Monsters Unleashed #3 (Marvel)


CREDIT: Marvel Comics

Rating: 3/5 – Monsters Without Any Personality.
By ComicSpectrum senior reviewer Shawn Hoklas.

When Bob reviewed the first issue of Monsters Unleashed, he described it as a “standard superhero slugfest” and now that we’re three issues in, nothing has really changed. When I think of Monsters Unleashed, I don’t think of the classic Kirby Monsters like this series has brought back. Instead, I think of the wonderful black and white Marvel magazine from the early to mid 1970s that starred the Man-Thing, Werewolf by Night, and many more. Much like this current series, that magazine had some really great art, but the writing was much more to my liking than what I’ve read here so far. Much of that has to do with the fact that I was hoping we’d get more personalities and insight into the monsters, rather than an abundance of superheroes and yet another story with roots tied to the Inhumans (who Marvel are really pushing hard lately).

After a big fight between the monsters and heroes, we go back to the character introduced in the first issue who has the power to “draw” monsters into existence. We learn his origin, which to me was a bit of a let down, even though writer Cullen Bunn does a nice job of explaining just what he’s capable of. The issue serves as a transitional story that sets up the rest of the series, but it failed to get me excited. There are plenty of appearances by Marvel characters, but the monsters seem like just a generic threat. Only three of the monsters have any sort of dialogue in this third issue, none of it providing any insight on what makes them interesting or unique.  It’s definitely a personal feeling, but some of the story elements involving Inhuman origins and characters seems too easy. I enjoy the Inhumans, but the simple cocoon-hatching origin feels like an easy out for writers to create new characters. The art by Leinil Francis Yu is solid throughout and does make up for some of my dislike for the story. His opening pages are packed with monsters like Fin Fang Foom and Googam, Son of Goom. The action is easy to follow and while the colors seem a tad too dark at times, the overall package was a delight to look at.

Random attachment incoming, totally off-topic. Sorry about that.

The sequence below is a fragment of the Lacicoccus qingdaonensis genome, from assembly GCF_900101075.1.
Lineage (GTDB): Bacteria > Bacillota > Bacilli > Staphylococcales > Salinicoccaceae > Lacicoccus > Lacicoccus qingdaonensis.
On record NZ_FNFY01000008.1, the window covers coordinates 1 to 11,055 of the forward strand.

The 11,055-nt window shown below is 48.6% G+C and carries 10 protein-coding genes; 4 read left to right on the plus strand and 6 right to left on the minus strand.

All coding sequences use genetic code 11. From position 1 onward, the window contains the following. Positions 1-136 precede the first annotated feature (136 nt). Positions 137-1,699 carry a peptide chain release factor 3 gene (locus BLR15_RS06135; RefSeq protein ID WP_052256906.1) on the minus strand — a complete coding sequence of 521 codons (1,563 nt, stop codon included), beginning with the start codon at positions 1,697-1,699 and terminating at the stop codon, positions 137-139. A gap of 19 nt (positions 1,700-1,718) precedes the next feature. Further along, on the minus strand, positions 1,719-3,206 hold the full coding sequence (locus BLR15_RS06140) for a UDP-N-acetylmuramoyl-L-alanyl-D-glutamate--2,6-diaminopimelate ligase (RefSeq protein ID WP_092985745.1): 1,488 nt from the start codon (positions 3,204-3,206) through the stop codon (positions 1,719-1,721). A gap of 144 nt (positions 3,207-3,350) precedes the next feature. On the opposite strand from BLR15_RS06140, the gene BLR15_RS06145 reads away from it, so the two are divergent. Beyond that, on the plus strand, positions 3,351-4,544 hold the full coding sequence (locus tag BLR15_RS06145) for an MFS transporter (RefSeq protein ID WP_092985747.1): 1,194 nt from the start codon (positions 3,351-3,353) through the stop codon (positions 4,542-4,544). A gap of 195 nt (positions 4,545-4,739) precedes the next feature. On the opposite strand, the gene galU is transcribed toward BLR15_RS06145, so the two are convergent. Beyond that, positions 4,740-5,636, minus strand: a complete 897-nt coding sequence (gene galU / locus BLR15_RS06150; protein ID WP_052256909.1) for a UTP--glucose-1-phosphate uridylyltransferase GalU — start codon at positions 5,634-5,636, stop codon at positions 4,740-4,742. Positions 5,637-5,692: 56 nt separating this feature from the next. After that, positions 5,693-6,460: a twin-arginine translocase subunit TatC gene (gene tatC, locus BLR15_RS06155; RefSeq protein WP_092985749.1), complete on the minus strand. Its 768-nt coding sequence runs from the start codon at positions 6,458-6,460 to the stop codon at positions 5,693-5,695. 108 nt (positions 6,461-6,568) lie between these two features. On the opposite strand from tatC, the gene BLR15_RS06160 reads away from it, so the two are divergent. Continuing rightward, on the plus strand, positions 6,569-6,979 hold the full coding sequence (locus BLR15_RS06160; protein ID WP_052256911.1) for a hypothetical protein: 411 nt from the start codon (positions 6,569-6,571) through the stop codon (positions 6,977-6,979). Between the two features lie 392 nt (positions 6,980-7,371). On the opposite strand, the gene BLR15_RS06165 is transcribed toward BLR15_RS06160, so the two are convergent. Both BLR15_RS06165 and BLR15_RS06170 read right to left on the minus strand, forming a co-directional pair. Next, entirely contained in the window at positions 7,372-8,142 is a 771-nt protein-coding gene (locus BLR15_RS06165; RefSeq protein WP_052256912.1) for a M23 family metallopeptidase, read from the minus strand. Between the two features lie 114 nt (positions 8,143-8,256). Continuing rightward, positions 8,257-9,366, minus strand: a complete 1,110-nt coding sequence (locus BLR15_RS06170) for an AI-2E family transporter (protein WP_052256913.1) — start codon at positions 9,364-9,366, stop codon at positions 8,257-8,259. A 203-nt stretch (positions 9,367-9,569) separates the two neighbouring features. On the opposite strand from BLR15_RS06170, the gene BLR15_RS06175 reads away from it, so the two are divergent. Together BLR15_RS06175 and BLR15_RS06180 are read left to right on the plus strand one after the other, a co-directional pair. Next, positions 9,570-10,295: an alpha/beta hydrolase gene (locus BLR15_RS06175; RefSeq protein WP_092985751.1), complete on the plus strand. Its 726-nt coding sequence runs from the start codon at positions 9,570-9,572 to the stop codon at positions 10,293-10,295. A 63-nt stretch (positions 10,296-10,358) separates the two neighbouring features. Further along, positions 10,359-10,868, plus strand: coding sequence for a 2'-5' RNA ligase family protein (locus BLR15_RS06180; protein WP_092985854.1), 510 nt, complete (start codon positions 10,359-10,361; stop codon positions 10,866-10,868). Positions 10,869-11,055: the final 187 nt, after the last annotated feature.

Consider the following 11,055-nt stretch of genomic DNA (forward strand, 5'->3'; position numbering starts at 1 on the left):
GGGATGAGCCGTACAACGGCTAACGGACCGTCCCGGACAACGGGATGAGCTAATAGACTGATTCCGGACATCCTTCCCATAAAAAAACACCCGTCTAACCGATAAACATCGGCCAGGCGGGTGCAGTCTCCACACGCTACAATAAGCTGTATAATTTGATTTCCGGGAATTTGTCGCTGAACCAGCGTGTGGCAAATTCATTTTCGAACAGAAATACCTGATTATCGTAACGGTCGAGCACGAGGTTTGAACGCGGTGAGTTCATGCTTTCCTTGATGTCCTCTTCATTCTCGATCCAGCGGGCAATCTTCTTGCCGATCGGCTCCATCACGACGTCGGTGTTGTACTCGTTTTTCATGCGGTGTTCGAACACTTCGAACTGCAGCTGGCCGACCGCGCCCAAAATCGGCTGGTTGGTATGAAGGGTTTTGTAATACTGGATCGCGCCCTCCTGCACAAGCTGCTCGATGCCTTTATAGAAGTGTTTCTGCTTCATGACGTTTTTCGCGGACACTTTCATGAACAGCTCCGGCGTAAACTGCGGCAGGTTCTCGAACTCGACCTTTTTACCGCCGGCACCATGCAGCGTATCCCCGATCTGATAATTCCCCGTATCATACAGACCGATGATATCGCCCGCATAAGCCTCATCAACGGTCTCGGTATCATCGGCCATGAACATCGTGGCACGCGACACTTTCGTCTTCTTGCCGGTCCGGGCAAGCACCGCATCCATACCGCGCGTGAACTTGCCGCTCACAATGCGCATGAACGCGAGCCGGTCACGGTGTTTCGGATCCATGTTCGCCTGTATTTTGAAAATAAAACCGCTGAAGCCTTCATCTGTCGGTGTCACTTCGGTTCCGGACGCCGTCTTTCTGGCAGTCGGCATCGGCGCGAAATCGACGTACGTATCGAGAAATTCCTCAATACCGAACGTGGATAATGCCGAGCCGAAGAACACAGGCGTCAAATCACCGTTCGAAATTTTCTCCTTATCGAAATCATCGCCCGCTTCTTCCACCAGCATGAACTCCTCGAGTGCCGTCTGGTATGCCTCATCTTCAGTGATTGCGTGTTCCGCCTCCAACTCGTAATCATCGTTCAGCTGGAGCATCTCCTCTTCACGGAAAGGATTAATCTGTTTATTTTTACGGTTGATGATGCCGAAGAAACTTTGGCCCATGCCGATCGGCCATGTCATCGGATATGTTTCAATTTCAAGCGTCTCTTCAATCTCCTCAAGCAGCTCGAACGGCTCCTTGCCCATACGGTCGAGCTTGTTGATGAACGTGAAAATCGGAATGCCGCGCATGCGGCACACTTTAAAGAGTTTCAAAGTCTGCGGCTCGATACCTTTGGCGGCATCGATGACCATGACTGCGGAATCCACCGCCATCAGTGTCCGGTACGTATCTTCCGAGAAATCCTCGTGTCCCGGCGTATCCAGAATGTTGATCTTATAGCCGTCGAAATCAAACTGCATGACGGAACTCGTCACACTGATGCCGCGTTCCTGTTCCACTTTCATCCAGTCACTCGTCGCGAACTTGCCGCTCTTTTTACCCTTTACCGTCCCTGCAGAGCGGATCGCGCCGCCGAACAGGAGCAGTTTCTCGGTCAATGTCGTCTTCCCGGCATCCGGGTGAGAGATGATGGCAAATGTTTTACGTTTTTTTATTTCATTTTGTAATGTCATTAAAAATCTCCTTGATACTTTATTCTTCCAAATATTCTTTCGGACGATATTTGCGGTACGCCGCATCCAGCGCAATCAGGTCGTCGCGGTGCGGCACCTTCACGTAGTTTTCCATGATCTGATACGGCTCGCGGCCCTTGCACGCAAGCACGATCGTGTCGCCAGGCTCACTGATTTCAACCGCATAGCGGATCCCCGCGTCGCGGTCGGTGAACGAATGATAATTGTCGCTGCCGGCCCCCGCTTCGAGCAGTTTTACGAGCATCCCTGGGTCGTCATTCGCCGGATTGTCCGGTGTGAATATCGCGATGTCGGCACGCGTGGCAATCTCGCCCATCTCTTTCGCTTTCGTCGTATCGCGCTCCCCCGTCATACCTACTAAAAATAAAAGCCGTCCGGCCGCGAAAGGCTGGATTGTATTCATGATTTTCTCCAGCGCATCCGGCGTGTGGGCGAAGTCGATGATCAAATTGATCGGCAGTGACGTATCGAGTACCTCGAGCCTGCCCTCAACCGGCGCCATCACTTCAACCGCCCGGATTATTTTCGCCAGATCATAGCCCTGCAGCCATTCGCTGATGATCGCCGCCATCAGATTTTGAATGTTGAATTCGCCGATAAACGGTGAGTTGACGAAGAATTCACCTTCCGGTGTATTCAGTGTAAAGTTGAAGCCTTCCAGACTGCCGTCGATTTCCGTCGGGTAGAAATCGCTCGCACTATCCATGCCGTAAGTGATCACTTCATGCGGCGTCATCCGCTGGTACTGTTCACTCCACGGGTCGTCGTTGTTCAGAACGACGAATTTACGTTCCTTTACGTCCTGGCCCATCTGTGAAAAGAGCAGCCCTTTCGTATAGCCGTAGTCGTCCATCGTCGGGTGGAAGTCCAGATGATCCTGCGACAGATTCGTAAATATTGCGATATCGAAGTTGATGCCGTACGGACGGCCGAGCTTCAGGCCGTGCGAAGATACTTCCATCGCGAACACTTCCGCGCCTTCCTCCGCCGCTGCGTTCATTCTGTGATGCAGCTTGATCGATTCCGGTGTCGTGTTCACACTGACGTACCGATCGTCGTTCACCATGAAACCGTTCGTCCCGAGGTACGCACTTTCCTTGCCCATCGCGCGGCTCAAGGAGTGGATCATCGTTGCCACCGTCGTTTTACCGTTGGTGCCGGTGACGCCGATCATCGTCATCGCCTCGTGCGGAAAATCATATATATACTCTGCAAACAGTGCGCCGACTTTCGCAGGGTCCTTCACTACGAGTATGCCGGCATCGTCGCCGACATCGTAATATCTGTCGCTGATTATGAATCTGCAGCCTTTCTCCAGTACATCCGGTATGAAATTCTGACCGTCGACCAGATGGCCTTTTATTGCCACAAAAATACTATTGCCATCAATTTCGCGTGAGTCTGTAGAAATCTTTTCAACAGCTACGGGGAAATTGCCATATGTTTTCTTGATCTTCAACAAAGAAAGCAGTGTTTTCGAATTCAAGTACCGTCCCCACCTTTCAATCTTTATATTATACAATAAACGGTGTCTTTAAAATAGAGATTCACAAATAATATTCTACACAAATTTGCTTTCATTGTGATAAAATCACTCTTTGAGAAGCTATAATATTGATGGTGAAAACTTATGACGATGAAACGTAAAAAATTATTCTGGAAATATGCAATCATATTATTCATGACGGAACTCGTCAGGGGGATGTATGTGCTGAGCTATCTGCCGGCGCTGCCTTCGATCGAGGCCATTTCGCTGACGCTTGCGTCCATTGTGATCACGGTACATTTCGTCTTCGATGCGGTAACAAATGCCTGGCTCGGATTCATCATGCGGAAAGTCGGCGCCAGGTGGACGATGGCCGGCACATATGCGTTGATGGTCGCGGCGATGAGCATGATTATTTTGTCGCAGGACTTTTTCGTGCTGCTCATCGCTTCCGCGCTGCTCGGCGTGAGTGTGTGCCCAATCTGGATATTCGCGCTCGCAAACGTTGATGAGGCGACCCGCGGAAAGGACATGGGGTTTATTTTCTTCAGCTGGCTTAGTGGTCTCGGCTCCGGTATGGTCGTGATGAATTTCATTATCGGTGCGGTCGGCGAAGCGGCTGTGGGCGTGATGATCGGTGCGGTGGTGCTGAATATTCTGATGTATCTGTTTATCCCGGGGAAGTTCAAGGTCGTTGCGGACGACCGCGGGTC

Unfortunately, I’m just not that excited about this series.  The monsters are too generic with little in the story to flesh them out.  There are plenty of tie-in issues to this event where these monsters may be explored more (issues numbered “.MU” in a variety of Marvel series), but I avoided buying most of those since I didn’t feel as though they’d be required reading.  If I can find some of the tie-ins on the cheap at a convention this summer, that may give me a bit more of what I was hoping for. On the bright side, I can still go back to those great black and white magazines with the same name!

Reviewed by: Shawn Hoklas
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